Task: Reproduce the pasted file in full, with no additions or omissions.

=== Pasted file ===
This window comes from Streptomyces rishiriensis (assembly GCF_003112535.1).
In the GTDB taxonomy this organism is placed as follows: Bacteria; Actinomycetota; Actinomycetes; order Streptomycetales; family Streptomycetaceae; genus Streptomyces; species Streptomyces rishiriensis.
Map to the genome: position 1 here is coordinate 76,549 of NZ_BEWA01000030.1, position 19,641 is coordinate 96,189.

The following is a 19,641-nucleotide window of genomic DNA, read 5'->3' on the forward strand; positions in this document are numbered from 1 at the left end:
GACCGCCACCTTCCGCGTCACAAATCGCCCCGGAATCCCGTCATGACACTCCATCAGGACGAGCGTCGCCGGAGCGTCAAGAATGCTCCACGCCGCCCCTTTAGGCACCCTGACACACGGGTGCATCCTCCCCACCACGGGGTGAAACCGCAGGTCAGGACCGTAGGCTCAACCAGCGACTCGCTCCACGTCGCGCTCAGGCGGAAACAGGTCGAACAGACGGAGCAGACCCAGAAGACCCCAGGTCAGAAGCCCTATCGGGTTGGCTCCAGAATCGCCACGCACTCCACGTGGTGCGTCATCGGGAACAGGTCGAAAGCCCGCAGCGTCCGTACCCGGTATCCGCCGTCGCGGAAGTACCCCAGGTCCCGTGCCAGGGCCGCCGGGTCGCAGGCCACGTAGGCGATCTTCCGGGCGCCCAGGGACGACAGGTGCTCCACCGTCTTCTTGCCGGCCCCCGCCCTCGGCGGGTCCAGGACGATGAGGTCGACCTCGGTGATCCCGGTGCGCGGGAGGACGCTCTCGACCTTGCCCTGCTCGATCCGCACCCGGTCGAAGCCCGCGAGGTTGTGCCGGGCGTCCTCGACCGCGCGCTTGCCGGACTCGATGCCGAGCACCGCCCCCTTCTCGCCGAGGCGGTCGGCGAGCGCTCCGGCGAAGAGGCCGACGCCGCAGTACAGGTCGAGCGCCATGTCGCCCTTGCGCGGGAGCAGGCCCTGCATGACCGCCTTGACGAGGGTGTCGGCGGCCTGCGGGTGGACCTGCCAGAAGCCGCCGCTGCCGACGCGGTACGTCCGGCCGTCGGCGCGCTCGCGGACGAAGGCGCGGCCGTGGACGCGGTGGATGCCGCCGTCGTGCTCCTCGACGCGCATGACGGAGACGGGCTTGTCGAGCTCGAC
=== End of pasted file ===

This window comes from Streptomyces rishiriensis (assembly GCF_003112535.1).
In the GTDB taxonomy this organism is placed as follows: Bacteria; Actinomycetota; Actinomycetes; order Streptomycetales; family Streptomycetaceae; genus Streptomyces; species Streptomyces rishiriensis.
Map to the genome: position 1 here is coordinate 76,549 of NZ_BEWA01000030.1, position 19,641 is coordinate 96,189.

The following is a 19,641-nucleotide window of genomic DNA, read 5'->3' on the forward strand; positions in this document are numbered from 1 at the left end:
GACCGCCACCTTCCGCGTCACAAATCGCCCCGGAATCCCGTCATGACACTCCATCAGGACGAGCGTCGCCGGAGCGTCAAGAATGCTCCACGCCGCCCCTTTAGGCACCCTGACACACGGGTGCATCCTCCCCACCACGGGGTGAAACCGCAGGTCAGGACCGTAGGCTCAACCAGCGACTCGCTCCACGTCGCGCTCAGGCGGAAACAGGTCGAACAGACGGAGCAGACCCAGAAGACCCCAGGTCAGAAGCCCTATCGGGTTGGCTCCAGAATCGCCACGCACTCCACGTGGTGCGTCATCGGGAACAGGTCGAAAGCCCGCAGCGTCCGTACCCGGTATCCGCCGTCGCGGAAGTACCCCAGGTCCCGTGCCAGGGCCGCCGGGTCGCAGGCCACGTAGGCGATCTTCCGGGCGCCCAGGGACGACAGGTGCTCCACCGTCTTCTTGCCGGCCCCCGCCCTCGGCGGGTCCAGGACGATGAGGTCGACCTCGGTGATCCCGGTGCGCGGGAGGACGCTCTCGACCTTGCCCTGCTCGATCCGCACCCGGTCGAAGCCCGCGAGGTTGTGCCGGGCGTCCTCGACCGCGCGCTTGCCGGACTCGATGCCGAGCACCGCCCCCTTCTCGCCGAGGCGGTCGGCGAGCGCTCCGGCGAAGAGGCCGACGCCGCAGTACAGGTCGAGCGCCATGTCGCCCTTGCGCGGGAGCAGGCCCTGCATGACCGCCTTGACGAGGGTGTCGGCGGCCTGCGGGTGGACCTGCCAGAAGCCGCCGCTGCCGACGCGGTACGTCCGGCCGTCGGCGCGCTCGCGGACGAAGGCGCGGCCGTGGACGCGGTGGATGCCGCCGTCGTGCTCCTCGACGCGCATGACGGAGACGGGCTTGTCGAGCTCGAC